Injunctions for the protection of consumers
Injunctions should be effective enough to terminate infringements which are harmful to the collective interests of consumers. The harmonisation of national laws in this field aims at fostering the smooth functioning of the internal market.
Directive 2009/22/EC of the European Parliament and of the Council of 23 April 2009 on injunctions for the protection of consumers’ interests (Codified version) (Text with EEA relevance).
Injunctions aim at terminating or prohibiting infringements which are contrary to the collective interests of consumers. The approximation of legislation performed by this Directive allows the effectiveness of these injunctions to be increased and the internal market to function more smoothly.
The infringements at issue cover in particular consumer credit, package travel, unfair terms in contracts concluded with consumers, distance contracts and unfair commercial practices. The directives concerned are listed in Annex I.
Recourse to injunctions may result in:
- enjoining the cessation or prohibition of an infringement, where appropriate by way of summary procedure;
- eliminating the continuing effects of an infringement, particularly through the publication of the decision;
- sentencing defendants to comply with a decision by constraining them to pay a fine.
Without prejudice to the rules of private international law, the applicable law is normally either that of the Member State where the infringement was committed, or the State in which it produces its effects.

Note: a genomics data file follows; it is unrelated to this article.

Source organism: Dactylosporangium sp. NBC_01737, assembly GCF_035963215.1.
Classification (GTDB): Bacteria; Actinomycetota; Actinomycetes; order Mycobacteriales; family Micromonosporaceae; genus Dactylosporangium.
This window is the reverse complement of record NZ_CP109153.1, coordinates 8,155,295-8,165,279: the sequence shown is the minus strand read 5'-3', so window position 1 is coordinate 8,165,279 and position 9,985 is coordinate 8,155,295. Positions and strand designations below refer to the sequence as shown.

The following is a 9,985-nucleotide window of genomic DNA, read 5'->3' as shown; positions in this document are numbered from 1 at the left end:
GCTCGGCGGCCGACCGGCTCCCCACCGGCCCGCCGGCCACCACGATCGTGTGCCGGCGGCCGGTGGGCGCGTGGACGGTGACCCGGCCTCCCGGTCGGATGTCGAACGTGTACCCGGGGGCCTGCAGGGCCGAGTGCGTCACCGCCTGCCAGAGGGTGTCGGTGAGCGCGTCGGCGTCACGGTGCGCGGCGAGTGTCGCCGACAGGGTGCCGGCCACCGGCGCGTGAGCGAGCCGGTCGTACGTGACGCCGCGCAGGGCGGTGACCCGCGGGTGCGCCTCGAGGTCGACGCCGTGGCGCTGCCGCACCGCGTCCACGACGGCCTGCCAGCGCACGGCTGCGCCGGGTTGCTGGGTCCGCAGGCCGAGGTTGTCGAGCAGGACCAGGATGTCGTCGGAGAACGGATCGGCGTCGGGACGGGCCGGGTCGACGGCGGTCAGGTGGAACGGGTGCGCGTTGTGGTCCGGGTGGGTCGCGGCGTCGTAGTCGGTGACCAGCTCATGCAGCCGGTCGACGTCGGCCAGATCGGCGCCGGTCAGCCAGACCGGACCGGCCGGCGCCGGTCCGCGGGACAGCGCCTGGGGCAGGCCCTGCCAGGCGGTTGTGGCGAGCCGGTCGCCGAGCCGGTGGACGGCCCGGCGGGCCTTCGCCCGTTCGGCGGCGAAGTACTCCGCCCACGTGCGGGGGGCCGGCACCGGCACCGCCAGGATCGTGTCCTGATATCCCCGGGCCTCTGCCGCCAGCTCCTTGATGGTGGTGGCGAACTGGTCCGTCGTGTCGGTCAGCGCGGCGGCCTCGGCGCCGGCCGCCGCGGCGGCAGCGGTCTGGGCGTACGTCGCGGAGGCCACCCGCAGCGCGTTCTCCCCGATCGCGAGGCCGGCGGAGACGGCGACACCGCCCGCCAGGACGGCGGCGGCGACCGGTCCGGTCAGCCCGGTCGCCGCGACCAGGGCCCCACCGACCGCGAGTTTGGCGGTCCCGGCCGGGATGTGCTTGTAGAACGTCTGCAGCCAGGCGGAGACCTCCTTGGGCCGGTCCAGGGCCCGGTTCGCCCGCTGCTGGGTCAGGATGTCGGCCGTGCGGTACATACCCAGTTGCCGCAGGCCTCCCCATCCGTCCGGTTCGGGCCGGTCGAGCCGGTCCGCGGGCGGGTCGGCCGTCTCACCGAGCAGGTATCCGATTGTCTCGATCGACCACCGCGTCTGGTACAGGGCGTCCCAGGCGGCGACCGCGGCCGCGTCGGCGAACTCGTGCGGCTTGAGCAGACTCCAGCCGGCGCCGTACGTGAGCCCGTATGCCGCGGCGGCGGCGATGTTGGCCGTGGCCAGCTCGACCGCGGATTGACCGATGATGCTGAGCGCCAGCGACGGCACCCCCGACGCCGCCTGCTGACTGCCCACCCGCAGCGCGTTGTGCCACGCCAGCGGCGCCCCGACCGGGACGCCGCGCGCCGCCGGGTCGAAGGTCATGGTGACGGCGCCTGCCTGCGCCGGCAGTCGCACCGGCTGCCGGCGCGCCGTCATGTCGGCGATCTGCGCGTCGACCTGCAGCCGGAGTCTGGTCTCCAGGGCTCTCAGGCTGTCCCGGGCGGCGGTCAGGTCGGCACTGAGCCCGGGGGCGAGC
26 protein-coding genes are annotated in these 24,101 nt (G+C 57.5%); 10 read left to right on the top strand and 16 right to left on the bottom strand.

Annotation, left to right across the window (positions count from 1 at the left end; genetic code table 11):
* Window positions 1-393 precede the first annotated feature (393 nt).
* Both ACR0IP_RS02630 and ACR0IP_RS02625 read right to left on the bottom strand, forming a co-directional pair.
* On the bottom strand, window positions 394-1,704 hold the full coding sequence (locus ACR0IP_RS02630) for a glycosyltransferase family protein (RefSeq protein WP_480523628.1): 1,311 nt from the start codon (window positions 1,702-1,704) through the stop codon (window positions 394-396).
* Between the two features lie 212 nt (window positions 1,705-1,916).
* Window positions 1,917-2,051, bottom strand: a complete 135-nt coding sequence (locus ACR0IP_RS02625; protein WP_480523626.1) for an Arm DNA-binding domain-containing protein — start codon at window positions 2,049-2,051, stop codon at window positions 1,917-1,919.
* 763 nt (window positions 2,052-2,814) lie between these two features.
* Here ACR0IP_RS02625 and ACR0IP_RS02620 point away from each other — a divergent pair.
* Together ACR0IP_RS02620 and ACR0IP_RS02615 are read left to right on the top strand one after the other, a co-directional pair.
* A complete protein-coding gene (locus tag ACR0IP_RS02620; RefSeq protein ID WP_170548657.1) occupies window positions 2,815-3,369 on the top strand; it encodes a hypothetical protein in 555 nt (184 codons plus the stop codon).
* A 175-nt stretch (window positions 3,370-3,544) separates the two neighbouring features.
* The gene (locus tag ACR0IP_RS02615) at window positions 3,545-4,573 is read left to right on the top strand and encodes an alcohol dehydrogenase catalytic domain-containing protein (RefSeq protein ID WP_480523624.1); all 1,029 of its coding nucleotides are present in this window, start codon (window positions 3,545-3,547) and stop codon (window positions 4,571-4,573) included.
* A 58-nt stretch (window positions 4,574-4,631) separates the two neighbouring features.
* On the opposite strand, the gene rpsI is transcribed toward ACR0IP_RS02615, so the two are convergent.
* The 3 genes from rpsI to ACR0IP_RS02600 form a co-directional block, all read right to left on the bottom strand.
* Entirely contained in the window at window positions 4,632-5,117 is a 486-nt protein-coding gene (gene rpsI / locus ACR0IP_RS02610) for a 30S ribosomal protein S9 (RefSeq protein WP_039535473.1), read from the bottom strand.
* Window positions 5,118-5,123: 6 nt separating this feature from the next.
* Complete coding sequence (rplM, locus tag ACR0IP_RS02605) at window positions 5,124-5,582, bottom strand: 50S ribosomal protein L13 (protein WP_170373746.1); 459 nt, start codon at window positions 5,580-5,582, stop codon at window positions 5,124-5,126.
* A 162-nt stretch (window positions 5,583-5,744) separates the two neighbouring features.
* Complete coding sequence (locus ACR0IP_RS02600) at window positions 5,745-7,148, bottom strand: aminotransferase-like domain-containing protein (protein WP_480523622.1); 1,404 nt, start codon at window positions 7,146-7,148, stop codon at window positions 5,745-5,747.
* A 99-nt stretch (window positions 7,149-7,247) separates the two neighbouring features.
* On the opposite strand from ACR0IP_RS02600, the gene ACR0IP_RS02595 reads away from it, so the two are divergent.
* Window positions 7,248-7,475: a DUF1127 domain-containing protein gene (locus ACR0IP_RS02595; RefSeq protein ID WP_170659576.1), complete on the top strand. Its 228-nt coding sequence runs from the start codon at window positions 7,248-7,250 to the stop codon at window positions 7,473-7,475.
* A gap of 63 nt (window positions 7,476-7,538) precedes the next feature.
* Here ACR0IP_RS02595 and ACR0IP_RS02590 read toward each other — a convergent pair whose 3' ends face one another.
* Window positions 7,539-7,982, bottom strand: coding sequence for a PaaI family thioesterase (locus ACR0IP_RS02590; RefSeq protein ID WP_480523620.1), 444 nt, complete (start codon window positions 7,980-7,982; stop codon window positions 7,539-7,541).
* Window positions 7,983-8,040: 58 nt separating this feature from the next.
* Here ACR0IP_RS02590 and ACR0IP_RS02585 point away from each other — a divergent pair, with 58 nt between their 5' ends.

Entities qualified to bring an action have a legitimate interest in ensuring that the collective interests of consumers and the smooth running of the internal market are complied with. This is the case for independent public bodies, specifically responsible for protecting the collective interests of consumers, or consumer protection organisations.
A list of the qualified authorities that may bring action in the event of intra-Community infringements is established by the Commission and published in the Official Journal of the European Union. In this case, the qualified entities included in the list should have the capacity to bring an action before the legal or administrative authorities of the Member State where the infringement took place.
The Member State in which an action is to be brought may decide whether there should be prior consultation between the parties, in the presence or not of a qualified entity from that Member State. If the infringement continues for more than two weeks after the request for consultation has been received, the action for an injunction may be brought immediately.
Directive 98/27/EC was repealed on 29 December 2009 by Directive 2009/22/EC. The latter codifies the successive amendments to Directive 98/27/EC.
|Act||Entry into force||Deadline for transposition in the Member States||Official Journal|
OJ L 110 of 1.5.2009